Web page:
The character of The Phantasm seems to be based on a character from the comic books called The Reaper. In fact, MOTP has elements of the comic book BATMAN: YEAR TWO; although the overall story is quite different.

The other plot of MOTP is told in “flashbacks.” It is the story of young Bruce Wayne, pre Batman, caught in a crisis. Should he continue his “mission,” that will soon lead to him becoming The Batman? Or should he follow his heart? Bruce Wayne has fallen in love with the beautiful Andrea Beaumont, has asked her to marry him, and she has accepted.

Of course his engagement and upcoming marriage will complicate his war on crime, so Bruce decides that he has to choose. I won’t tell you his decision, but I will quote Bruce addressing his deceased parents at their grave. “I didn’t count on being happy,” he tells them.

Yet, as well all know, The Batman in ultimately born and Bruce does begin “The Mission.”

The story continues in the present day with the aforementioned mob murders taking place and the return of Andrea Beaumont to Gotham. Also in the mix is The Joker, who we learn was once a mob hitman, in the days before his skin turned white and his hair green. It seems that The Crown Prince of Crime is a target of The Phantasm as well -- and in fact may hold the key to The Phantasm’s motive.

The finale takes place at The Joker’s hideout -- the abandoned site of the Gotham World’s Fair. We then learn who The Phantasm is and why he is doing, well, what he has been doing in Gotham. While things come to a conclusion, the ending certainly isn’t a happy one.

But a great and expected ending for a BATMAN film.

I absolutely love this film. Before I began writing this review/retrospective, I almost forgot how good it actually is. It had been years since I watched it -- my daughter had poured orange juice on my tape when she was about 3 or 4. She is almost eleven now, so that should tell you how long it had been!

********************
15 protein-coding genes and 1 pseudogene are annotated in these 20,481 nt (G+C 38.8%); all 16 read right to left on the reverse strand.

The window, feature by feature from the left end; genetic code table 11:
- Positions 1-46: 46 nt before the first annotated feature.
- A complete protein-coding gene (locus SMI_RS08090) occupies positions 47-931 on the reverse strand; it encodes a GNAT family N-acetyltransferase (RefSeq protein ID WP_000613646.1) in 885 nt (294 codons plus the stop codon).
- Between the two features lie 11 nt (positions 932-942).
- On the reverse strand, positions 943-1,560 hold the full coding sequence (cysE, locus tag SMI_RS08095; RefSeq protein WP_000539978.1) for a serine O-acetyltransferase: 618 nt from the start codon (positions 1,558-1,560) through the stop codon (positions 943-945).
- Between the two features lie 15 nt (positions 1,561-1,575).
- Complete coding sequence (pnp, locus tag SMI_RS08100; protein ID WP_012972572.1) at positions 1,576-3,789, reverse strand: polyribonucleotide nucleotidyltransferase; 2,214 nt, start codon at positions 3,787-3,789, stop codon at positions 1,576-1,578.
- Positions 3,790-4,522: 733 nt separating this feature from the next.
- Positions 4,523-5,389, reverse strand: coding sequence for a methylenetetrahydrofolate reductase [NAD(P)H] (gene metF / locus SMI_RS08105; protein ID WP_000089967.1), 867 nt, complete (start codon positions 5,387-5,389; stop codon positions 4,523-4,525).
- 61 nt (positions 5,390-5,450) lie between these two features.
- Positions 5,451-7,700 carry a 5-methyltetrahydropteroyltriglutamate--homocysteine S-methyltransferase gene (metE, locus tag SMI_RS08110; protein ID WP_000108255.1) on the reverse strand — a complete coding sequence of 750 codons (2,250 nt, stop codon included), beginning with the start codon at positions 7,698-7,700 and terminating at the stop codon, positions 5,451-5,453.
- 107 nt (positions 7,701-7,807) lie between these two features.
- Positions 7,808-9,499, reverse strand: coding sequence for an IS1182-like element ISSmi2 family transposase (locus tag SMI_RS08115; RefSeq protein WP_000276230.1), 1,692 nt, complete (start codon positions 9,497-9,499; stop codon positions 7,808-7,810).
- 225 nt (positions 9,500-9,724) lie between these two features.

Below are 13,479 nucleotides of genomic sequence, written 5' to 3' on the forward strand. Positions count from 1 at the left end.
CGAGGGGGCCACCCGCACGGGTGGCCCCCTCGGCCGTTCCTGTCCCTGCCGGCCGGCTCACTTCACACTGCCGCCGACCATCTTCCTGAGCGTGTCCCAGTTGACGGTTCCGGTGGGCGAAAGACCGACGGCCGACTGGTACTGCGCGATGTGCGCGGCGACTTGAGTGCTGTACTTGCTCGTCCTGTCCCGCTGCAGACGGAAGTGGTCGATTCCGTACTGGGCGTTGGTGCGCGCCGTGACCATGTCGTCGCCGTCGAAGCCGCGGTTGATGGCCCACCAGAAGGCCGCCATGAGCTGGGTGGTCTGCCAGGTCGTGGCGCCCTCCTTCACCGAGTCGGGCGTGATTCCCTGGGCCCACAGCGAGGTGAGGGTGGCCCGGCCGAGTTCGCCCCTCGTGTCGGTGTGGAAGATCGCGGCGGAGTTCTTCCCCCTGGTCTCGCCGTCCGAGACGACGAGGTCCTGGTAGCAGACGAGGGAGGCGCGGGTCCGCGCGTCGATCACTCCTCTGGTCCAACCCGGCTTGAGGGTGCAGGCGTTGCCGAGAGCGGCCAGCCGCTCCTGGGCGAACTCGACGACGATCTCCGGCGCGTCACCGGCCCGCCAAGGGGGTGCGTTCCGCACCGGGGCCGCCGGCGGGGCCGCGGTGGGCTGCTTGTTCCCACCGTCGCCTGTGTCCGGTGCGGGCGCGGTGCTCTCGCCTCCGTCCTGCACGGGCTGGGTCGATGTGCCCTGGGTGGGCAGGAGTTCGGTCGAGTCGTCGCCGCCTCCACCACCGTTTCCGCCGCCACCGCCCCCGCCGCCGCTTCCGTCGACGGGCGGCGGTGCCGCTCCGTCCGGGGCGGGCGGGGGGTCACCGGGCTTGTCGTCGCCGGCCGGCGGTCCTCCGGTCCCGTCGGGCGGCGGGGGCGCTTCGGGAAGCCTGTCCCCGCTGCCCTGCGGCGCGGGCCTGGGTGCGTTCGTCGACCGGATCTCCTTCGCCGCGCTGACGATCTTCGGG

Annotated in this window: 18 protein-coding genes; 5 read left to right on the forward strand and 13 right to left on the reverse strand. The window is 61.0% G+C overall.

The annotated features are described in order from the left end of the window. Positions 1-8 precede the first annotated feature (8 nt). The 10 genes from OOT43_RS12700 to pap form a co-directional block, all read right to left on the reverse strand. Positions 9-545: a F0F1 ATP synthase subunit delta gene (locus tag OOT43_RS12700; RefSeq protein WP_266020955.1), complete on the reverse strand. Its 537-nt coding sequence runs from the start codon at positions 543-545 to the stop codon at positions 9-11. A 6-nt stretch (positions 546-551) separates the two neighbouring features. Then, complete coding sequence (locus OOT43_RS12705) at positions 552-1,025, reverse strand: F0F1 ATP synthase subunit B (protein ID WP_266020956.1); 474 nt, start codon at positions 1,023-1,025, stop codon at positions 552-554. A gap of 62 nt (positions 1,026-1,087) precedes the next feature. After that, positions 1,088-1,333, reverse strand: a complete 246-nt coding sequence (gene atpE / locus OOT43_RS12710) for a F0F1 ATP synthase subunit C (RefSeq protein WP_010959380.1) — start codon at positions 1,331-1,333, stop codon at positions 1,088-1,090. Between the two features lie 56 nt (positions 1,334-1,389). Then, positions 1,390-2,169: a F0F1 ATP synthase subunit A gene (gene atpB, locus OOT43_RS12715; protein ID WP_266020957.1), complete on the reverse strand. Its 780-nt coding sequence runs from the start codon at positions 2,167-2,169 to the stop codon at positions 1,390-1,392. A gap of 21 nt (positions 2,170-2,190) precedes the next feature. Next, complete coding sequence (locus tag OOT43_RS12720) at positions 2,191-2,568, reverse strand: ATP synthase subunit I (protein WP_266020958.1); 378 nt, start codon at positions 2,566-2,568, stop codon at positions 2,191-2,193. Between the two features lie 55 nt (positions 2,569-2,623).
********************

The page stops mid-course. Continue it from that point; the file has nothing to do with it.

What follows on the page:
It is virtually unanimous among Batman fans that the creative team of Dini, Timm, and Burnett “get” what The Batman and his world is all about. That is more than evident in their MOTP. In fact, the animated Bat-films -- MOTP, BATMAN: SUBZERO, and BATMAN BEYOND: RETURN OF THE JOKER all surpass the final three Burton/Schumacher BATMAN pictures in quality. Not once in any of those films was The Batman a joke. Never too macabre, weird, or over-the-top campy.

It is almost a damn shame that animated films -- aimed at kids -- were of better quality than the live-action films during that era. And that is meant as a compliment to the creative teams behind those animated pictures.

I am giving BATMAN: MASK OF THE PHANTASM a grade of A-, and consider it the second best of all the BATMAN films -- live-action or animated. It is a must have for all fans of The Dark Knight.

Just go watch that one scene that I described in the beginning and tell me otherwise.

"Jett" is the founder of BATMAN ON FILM.